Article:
"The surprising result was that testosterone-treated males had a higher overall fitness than control males," write the authors in a study in the May issue of American Naturalist.
This led to the question of why don't juncos naturally have higher levels of testosterone? Testosterone-treated males produced more offspring, but they were smaller, and smaller offspring had lower postfledging survival. Older, more experienced females preferred to mate with older males and realized higher reproductive success when they did so. While young males treated with testosterone increased their ability to attract older females, it resulted in poor reproductive performance.
"Although testosterone increased male fitness, as measured by lifespan and number of offspring, the extended effects on offspring and female mates were generally negative and may ultimately constrain the evolution of higher testosterone levels in males," conclude the authors.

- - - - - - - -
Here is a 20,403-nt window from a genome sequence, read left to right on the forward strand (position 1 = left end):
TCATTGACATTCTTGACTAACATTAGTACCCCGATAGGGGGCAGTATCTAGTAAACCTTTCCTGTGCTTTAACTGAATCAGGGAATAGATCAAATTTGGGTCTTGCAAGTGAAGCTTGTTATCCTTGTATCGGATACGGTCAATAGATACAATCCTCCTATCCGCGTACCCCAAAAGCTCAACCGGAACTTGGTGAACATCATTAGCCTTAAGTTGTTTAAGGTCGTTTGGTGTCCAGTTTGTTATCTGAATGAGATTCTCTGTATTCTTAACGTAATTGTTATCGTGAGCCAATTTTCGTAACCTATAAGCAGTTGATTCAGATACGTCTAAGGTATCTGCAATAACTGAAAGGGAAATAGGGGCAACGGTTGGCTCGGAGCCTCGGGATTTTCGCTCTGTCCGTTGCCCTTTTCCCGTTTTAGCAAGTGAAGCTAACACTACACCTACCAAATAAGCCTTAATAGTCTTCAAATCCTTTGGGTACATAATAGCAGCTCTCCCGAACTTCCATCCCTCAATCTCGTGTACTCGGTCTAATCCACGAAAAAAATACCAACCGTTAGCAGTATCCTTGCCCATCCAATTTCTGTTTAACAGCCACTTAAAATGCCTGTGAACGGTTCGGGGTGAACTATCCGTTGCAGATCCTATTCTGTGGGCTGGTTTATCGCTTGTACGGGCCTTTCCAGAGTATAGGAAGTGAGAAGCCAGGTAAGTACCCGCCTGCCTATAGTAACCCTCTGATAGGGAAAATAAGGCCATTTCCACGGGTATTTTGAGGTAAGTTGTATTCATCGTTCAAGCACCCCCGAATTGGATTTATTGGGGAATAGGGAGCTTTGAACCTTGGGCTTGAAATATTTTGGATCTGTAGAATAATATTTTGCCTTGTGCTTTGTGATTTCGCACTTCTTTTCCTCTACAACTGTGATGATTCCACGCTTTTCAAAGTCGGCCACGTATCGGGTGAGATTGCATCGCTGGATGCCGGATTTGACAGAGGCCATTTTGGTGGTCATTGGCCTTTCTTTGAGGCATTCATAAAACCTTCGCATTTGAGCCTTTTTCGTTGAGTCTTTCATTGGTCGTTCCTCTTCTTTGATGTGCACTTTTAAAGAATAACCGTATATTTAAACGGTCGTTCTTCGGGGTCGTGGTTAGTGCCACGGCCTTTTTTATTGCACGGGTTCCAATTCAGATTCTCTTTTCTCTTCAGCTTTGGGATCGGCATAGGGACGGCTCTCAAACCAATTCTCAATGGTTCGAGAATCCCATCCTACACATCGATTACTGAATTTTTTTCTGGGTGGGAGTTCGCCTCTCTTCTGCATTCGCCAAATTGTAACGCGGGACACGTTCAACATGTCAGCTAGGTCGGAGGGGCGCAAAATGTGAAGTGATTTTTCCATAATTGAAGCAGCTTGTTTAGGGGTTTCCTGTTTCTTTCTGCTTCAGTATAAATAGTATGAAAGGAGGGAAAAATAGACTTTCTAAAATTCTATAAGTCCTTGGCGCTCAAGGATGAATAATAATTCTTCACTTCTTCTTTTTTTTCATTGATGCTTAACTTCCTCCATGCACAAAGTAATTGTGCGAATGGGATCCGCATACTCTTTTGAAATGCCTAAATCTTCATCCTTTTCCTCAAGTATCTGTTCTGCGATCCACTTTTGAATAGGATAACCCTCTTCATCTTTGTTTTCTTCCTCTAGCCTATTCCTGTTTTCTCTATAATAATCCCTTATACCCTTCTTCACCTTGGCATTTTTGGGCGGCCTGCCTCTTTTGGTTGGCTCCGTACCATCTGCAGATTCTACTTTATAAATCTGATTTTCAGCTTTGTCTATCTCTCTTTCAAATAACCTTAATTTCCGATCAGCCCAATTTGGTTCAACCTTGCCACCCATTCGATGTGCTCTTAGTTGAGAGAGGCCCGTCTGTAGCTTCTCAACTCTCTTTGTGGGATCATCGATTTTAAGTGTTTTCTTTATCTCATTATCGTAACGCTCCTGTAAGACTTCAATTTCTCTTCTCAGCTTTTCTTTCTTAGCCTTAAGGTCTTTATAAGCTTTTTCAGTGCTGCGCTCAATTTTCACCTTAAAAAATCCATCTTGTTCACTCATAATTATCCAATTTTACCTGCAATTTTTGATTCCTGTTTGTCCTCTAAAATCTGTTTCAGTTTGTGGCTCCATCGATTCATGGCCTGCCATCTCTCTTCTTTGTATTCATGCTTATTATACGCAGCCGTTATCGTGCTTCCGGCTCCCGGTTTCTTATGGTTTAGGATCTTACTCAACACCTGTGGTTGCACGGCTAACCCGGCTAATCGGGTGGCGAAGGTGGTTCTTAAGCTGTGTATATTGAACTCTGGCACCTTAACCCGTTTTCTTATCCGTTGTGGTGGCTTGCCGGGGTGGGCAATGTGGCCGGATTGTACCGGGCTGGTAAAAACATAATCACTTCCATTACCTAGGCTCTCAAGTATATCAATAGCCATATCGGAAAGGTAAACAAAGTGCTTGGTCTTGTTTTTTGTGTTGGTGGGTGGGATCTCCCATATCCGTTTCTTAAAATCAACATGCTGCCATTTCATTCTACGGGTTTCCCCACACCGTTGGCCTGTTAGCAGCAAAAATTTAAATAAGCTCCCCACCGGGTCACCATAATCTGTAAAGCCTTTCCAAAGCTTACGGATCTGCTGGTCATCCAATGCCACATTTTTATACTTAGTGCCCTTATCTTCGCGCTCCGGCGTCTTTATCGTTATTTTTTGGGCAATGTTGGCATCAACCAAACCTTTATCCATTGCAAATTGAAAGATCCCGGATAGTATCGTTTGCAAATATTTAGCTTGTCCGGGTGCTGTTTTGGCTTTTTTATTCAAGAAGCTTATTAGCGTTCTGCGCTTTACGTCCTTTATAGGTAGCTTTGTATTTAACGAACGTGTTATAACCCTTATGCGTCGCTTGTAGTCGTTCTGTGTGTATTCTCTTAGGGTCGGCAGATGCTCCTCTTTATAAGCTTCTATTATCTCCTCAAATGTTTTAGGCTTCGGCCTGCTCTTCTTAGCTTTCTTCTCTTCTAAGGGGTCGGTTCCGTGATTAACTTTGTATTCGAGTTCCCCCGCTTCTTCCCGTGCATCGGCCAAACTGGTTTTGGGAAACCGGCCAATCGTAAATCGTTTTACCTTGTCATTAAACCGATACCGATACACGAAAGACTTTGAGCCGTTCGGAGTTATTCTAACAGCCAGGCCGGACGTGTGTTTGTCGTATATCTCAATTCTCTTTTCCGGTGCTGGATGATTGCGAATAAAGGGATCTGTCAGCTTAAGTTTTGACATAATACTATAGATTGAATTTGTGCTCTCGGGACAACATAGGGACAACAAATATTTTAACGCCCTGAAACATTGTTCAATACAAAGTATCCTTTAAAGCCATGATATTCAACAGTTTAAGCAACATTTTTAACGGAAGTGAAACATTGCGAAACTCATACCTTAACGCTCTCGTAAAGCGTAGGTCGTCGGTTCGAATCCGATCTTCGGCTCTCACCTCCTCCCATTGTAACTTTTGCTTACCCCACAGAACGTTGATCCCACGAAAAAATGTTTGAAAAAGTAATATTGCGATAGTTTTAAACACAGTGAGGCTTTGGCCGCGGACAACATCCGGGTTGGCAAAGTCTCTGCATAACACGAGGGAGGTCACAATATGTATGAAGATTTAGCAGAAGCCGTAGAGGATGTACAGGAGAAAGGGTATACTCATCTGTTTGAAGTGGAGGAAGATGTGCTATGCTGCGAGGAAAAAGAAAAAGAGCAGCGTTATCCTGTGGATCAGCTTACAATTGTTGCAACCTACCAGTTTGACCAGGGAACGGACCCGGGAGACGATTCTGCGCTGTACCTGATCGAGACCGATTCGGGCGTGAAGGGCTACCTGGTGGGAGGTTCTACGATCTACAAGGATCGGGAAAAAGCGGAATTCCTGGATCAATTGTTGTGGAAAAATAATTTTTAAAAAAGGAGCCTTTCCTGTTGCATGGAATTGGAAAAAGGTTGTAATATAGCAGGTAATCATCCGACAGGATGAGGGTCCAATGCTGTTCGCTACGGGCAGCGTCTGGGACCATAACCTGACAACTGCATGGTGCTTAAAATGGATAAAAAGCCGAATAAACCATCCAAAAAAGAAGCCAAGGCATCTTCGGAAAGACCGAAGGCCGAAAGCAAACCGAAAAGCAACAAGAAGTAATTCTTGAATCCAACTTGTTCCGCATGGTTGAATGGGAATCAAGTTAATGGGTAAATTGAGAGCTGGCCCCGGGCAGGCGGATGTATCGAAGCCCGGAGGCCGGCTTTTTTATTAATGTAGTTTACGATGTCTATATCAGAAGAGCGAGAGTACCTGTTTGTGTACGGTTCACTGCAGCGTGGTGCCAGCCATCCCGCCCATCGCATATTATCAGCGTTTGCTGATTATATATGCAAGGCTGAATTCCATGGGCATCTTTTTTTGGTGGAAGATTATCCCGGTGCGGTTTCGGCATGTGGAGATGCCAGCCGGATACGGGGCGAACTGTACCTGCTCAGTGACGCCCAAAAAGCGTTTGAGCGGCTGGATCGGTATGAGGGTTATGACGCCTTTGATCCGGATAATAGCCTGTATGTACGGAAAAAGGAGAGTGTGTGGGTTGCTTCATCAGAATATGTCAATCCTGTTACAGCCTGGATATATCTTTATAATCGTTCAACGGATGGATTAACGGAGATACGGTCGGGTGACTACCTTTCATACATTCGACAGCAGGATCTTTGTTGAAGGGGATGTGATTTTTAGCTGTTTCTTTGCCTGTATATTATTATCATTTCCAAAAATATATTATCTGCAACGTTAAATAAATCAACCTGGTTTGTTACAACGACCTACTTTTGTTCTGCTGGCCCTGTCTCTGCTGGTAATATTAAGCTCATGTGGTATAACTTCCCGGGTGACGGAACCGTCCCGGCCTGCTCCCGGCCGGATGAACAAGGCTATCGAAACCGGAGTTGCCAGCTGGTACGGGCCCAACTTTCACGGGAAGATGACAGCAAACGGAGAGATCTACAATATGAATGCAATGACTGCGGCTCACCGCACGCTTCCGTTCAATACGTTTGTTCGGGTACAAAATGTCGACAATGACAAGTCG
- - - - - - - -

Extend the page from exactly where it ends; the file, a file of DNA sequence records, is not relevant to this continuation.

Founded in 1867, The American Naturalist is one of the world's most renowned, peer-reviewed publications in ecology, evolution, and population and integrative biology research. AN emphasizes sophisticated methodologies and innovative theoretical syntheses--all in an effort to advance the knowledge of organic evolution and other broad biological principles.
W.L. Reed, M.C. Clark, P.G. Parker, S.A. Raouf, N. Arguedas, D.S. Monk, E. Snajdr, V. Nolan, Jr., and E.D. Ketterson. "Physiological effects on demography: A long-term experimental study of testosterone's effects on fitness," The American Naturalist 167:5.